Although everyone knows that memorizing is useful for the bar exam, and most lawyers have memorized at least the first few lines of an oral argument, memorizing is deeply unfashionable. New research, however, suggests that we shouldn't save
Surprised? We all use our memories so intensively that we may take them for granted. We remember our telephone numbers, what we are supposed to buy at the grocery store, and what happened last year. Without memory, we would be lost in the hell of amnesia. And all of us also know how to put things into our memories systematically, by practicing new skills. As our parents and teachers always said, practice makes perfect. For verbal skills and information, practice produces memorization.
Yet critics talk disparagingly about "rote" memorization. Perhaps they think that understanding and memorizing are incompatible. Certainly these critics have not read the latest research. Research indicates that when we repeat things, whether piano exercises or tennis strokes or verb paradigms or rules of law, our brains actually change. They wrap around new pathways, and those changes in our brains make further learning faster and easier. Take a look at Scientific American for March 2008, where you will find "White Matter Matters," by R. Douglas Fields. And Daniel Coyle's well-reviewed recent book The Talent Code stresses that new research shows high achievement resulting from three things: coaching, motivation, and repetition. Yes, repetition. As John Biesnecker puts it, "Memorization, if done right, is simply priming your brain for processing material that you're going to encounter frequently." http://www.GlobalMaverick.org. The title of his blog post? Repetitio est mater studiorum.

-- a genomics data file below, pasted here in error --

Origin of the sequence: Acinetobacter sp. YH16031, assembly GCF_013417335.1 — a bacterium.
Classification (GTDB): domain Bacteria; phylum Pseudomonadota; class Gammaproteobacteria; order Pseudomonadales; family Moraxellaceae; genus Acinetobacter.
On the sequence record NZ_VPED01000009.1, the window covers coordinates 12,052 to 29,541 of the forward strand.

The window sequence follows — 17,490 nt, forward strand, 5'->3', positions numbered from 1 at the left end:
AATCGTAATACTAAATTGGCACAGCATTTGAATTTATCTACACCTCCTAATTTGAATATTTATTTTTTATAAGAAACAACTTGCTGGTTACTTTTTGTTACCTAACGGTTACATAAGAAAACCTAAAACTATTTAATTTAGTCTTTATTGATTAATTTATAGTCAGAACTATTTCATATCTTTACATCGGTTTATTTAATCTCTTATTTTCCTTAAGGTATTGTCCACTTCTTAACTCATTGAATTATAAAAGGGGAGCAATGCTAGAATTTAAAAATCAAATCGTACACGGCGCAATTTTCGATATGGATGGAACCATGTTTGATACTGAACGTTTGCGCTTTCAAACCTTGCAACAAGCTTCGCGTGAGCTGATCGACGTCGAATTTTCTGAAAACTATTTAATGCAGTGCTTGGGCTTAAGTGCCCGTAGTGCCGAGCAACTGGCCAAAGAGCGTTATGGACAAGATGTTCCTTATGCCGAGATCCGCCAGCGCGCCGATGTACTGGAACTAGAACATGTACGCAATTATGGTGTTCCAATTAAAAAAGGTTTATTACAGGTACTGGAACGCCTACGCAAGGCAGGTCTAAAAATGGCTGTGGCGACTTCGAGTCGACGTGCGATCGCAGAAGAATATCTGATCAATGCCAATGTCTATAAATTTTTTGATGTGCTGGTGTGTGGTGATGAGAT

Watching what happens as students learn the law, I find it easy to believe that when we memorize, we actually change our brains. If bar candidates have not mastered the standard for the motion to dismiss, for example, they not only have trouble remembering and applying that rule, but they also have trouble learning the rules for the motion for summary judgment and the motion for a directed verdict. On the other hand, once a student memorizes one of those rules, he or she can relatively easily go on to learn and apply the others. Learning one rule by heart can open up whole new areas of law. As the research suggests, the initial change makes further learning faster and easier.
That's why I recommend that bar candidates memorize the most-frequently tested rules of law. If they memorize that relatively small number of rules, they will not only put those rules into their inventory for use on the bar exam, they will also give themselves a foundation for learning additional law. Memorizing will not only help raise students' scores on the bar exam, it will also help prepare them for the masterful practice of law.
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